It feels so weird reading where I was with that first blog post. It feels like ages ago. Coronavirus was still novel, rather than an everyday reality we’ve shifted around. Black Lives Matter had started mobilizing. And I was stagnant even amidst all this change! I am so thankful for DCERP for teaching me what it means to invest in a community. This program has spurred a major amount of self-reflection in who I am, what I want to do, and how I will do it. Being in a program about Detroit made me re-think the perception of my own hometown. I readily realized that Detroit was good. But, I wasn’t willing to see that in my own community. Finally, 3 months later, after being home and working on research for articles in and about Detroit, I realized what home meant. Detroit, beautiful, resilient, adaptable, and dynamic, will never be home for me. Yet, the city has inspired me to re-think my perceptions, including the way I view my hometown. For the longest time, I thought I just wanted to leave. I wanted to give up on my conservative, white home town, because I thought it was incapable of change. People thought that about Detroit too! Now, I understand mobilization and investment is important, even here. I’m thankful for this program, because without DCERP, I never would have learned one of the biggest take aways of my life. I feel really sad, knowing this experience is over. Yet, I feel empowered. I feel renewed. To Ruchita from blog 1: thanks for learning how to scream against the silence, even in an echo-chamber like Monroe. I know you were nervous, but we’re trying now!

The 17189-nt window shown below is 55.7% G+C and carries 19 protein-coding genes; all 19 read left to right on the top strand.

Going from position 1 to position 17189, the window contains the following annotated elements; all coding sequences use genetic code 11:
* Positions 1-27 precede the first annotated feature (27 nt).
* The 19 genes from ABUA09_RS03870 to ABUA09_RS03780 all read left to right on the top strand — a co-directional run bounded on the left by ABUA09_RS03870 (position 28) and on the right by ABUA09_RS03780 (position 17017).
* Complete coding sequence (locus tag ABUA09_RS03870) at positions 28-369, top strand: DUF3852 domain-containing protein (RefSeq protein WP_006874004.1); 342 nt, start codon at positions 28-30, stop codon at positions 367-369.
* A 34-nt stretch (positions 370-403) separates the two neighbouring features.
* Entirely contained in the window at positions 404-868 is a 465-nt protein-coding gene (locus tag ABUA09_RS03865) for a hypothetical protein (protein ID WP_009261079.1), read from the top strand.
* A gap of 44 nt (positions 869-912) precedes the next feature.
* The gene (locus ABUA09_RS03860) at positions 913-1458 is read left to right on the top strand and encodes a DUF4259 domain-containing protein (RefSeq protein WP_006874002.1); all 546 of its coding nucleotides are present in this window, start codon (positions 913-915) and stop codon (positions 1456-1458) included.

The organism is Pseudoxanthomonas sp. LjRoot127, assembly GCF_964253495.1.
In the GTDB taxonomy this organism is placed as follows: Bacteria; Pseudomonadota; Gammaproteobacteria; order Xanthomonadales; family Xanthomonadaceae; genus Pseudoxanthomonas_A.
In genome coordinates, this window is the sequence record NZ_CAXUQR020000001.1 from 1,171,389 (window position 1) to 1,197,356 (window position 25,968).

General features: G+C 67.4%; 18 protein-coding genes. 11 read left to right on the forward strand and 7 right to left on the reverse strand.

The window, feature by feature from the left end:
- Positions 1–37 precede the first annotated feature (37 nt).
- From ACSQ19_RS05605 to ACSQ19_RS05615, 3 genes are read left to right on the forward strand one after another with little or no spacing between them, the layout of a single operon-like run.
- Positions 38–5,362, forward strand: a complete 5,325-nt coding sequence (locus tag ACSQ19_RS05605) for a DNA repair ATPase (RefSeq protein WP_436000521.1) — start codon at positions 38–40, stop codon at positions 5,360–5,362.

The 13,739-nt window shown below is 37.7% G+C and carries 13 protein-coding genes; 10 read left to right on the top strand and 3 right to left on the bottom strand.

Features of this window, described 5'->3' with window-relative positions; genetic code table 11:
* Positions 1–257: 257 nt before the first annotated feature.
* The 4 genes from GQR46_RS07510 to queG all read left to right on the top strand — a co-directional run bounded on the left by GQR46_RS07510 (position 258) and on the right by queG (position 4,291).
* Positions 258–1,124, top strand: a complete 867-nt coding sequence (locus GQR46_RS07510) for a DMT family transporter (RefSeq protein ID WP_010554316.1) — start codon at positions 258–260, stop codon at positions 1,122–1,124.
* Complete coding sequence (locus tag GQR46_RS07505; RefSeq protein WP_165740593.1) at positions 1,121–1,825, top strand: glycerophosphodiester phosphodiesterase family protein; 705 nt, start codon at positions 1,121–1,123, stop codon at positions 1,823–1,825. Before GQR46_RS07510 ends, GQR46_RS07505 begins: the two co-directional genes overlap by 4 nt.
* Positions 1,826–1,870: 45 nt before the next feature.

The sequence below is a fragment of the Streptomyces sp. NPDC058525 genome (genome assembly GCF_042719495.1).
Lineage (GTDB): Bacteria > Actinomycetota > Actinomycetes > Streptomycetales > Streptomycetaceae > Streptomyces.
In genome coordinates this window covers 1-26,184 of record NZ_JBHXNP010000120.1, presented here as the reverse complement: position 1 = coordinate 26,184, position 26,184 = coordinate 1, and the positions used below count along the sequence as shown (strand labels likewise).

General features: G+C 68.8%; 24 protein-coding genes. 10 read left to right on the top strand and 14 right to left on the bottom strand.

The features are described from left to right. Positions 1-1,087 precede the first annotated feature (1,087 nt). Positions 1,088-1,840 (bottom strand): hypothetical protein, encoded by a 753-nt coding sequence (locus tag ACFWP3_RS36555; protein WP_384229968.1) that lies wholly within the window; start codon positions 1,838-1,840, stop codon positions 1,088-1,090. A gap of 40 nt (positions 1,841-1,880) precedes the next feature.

I’m really going to miss DCERP. Ray’s meetings on Tuesdays and Thursdays, where my feet fell asleep, and my back hurt from sitting for two hours. I’m gonna miss that the most! Coronavirus makes the world feel a lot more lonely than it actually is. Thanks for being my community and my family for the summer, even if it was virtually!